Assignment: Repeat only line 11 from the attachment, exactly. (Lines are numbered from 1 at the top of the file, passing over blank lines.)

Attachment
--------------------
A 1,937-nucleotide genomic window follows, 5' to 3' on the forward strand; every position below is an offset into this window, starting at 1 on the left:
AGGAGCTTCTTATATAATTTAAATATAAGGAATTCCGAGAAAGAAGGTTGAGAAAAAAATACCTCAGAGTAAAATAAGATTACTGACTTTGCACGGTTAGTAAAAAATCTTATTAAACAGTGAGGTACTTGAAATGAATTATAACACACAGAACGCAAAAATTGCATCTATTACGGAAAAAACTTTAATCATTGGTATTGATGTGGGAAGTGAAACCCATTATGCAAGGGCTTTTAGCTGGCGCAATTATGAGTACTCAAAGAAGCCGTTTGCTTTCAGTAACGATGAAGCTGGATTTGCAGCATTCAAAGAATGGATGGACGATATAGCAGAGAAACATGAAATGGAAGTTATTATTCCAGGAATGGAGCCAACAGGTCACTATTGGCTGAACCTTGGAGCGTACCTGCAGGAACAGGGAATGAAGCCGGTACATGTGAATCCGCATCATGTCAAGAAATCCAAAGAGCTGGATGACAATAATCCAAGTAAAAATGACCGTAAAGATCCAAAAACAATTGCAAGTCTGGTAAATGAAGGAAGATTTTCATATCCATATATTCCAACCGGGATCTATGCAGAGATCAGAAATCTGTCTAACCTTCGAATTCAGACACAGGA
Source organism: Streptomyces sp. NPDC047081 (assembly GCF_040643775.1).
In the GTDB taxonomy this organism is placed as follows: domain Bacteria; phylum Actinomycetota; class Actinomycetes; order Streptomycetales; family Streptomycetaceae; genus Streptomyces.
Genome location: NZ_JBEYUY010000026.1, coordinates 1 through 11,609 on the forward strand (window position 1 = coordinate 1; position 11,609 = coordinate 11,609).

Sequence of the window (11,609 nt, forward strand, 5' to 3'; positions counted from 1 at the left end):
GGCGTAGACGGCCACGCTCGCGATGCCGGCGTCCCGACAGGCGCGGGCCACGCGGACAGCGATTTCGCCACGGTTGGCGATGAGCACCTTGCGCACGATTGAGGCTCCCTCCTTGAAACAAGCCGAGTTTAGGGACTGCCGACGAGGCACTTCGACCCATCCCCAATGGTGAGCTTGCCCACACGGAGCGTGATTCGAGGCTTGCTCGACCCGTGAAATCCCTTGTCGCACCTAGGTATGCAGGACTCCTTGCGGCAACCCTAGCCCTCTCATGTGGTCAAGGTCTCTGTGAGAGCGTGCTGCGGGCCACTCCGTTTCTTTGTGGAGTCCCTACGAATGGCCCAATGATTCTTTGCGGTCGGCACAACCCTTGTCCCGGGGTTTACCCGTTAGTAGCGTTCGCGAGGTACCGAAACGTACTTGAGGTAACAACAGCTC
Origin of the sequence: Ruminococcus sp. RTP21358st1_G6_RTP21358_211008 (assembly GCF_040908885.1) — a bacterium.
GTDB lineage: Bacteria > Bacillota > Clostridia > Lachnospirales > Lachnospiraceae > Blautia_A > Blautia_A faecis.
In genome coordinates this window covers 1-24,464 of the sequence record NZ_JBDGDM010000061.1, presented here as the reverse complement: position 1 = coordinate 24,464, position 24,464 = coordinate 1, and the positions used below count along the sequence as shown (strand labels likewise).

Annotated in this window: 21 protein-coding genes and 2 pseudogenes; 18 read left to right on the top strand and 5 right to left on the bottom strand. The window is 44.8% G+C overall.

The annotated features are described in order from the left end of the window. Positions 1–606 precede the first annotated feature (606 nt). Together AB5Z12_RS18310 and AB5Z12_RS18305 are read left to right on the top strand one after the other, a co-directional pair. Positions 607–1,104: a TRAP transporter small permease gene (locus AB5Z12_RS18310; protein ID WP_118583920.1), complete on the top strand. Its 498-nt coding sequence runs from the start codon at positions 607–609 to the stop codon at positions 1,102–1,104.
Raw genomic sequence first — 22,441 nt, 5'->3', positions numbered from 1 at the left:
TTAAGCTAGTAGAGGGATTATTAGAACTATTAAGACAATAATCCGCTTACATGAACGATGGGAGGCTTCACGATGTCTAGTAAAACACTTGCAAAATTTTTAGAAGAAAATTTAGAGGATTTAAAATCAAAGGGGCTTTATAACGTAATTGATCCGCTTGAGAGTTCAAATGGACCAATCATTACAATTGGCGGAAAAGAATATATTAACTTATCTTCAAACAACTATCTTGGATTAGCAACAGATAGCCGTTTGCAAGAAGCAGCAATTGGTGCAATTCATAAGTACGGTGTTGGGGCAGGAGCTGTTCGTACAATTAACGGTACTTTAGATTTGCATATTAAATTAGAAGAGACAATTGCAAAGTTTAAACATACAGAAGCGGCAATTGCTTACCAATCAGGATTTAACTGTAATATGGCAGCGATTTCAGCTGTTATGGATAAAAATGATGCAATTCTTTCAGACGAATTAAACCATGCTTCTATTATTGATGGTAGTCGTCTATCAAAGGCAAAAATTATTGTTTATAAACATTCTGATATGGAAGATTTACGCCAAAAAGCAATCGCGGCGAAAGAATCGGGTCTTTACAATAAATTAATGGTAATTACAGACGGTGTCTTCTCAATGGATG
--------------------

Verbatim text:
Annotated in this window: 21 protein-coding genes and 2 pseudogenes; 18 read left to right on the top strand and 5 right to left on the bottom strand. The window is 44.8% G+C overall.